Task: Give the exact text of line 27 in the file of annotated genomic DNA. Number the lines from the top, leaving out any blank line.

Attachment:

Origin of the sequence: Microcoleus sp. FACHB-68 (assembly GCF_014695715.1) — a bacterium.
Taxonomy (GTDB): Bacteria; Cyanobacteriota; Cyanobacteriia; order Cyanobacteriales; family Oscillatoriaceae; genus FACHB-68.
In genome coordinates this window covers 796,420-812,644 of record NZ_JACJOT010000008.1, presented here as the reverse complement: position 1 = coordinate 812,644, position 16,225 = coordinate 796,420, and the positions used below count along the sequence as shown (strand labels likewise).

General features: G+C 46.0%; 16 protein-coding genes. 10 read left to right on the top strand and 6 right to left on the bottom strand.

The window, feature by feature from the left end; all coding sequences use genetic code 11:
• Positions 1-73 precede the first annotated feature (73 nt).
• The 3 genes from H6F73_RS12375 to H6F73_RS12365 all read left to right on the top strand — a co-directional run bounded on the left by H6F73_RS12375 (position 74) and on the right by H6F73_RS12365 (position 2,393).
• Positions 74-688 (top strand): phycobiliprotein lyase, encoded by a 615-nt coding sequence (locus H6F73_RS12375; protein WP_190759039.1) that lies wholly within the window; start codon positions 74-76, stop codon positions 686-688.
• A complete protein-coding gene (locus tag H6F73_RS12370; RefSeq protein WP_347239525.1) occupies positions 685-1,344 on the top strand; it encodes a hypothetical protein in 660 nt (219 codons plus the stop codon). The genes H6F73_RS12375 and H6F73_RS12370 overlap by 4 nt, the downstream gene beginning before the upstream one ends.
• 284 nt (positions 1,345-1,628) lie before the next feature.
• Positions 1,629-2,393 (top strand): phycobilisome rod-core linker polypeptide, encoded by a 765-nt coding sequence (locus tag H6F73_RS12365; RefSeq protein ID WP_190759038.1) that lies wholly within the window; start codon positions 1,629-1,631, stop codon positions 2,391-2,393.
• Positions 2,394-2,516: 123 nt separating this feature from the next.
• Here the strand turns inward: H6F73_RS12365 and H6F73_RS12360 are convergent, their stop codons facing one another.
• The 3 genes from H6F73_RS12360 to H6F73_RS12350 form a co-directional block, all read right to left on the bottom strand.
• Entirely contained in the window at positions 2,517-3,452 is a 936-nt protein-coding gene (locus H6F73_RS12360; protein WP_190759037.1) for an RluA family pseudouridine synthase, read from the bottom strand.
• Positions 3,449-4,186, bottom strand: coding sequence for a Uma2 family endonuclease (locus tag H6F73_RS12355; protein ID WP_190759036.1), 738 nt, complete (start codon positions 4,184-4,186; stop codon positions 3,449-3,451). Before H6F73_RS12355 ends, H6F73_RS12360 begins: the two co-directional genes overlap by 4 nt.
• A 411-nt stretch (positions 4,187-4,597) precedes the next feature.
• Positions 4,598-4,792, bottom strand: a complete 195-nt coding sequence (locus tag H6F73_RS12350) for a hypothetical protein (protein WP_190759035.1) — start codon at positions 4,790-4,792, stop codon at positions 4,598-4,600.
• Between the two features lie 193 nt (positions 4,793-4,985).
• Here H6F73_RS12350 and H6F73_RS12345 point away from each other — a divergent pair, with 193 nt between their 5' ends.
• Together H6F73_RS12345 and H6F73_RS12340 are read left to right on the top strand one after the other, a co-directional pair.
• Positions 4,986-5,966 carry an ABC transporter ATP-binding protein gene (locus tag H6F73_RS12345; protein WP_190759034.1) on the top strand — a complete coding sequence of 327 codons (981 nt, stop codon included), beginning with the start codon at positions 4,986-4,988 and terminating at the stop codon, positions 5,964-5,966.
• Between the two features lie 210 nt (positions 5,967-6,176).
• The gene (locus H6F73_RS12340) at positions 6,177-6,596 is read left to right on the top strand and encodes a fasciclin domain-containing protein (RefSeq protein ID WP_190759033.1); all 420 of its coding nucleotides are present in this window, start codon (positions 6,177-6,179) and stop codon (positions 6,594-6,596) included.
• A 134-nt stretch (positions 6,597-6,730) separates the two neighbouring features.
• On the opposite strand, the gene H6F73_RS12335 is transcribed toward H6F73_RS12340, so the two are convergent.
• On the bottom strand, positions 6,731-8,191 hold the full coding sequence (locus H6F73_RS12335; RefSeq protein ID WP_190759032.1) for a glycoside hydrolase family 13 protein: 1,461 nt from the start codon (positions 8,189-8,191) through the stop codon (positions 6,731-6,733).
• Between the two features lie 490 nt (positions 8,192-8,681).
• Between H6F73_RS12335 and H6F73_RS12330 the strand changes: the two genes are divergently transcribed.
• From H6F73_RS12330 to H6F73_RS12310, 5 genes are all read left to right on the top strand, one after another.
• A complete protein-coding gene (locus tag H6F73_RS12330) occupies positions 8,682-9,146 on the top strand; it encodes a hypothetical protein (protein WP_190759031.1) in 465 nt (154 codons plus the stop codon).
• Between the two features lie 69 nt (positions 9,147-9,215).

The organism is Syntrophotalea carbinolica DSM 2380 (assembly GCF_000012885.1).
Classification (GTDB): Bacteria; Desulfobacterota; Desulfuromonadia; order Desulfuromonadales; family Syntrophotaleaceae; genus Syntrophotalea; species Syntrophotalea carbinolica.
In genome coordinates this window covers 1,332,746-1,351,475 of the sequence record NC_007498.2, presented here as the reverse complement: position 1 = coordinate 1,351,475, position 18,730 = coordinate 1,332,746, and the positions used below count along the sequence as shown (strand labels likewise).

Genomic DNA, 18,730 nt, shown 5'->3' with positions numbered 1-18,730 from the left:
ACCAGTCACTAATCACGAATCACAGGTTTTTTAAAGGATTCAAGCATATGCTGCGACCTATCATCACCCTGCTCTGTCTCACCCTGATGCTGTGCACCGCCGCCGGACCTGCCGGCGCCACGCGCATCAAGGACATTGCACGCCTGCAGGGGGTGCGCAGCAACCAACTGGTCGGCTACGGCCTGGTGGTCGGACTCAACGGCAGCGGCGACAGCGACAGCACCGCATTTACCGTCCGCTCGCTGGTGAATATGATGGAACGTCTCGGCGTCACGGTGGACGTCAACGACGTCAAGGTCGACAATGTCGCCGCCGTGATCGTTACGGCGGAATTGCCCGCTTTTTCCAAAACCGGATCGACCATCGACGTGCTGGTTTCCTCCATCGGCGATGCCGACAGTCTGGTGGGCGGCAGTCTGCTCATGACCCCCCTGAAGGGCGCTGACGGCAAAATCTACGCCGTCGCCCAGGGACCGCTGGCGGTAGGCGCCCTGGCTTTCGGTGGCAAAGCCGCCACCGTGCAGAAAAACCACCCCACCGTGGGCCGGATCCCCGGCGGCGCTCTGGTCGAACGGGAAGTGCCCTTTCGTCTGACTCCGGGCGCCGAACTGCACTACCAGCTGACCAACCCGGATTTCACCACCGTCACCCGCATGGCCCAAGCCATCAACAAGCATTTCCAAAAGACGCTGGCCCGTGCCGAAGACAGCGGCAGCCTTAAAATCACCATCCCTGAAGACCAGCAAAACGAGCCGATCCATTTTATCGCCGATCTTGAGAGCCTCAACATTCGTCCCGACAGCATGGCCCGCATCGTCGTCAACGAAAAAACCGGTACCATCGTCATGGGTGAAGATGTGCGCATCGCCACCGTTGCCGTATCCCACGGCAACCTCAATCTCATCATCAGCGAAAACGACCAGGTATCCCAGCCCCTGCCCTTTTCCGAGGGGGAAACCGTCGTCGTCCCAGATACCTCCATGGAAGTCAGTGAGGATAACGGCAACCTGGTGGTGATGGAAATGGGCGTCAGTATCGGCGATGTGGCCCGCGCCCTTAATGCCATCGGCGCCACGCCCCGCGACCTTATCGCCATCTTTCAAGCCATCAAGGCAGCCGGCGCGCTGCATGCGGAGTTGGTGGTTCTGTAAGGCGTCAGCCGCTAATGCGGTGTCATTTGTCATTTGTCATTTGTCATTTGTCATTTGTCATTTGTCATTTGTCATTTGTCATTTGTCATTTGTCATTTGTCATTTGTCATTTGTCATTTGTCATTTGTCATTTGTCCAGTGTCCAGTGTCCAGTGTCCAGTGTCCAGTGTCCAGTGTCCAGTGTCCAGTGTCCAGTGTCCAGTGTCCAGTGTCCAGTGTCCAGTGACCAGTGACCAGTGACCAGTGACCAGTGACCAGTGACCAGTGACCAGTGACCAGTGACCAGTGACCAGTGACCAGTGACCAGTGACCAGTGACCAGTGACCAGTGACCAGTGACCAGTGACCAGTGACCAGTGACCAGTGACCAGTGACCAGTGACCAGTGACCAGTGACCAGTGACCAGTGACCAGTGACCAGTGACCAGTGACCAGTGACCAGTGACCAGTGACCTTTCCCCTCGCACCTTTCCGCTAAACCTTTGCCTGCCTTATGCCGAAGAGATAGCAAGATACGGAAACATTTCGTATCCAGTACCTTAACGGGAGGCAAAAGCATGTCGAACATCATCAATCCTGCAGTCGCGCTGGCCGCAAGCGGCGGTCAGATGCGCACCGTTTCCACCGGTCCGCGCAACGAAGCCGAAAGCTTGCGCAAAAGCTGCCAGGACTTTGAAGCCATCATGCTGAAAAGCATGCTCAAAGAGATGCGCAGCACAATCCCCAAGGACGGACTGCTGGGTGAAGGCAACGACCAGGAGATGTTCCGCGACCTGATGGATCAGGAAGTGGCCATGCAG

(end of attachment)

• On the bottom strand, positions 6,731-8,191 hold the full coding sequence (locus H6F73_RS12335; RefSeq protein ID WP_190759032.1) for a glycoside hydrolase family 13 protein: 1,461 nt from the start codon (positions 8,189-8,191) through the stop codon (positions 6,731-6,733).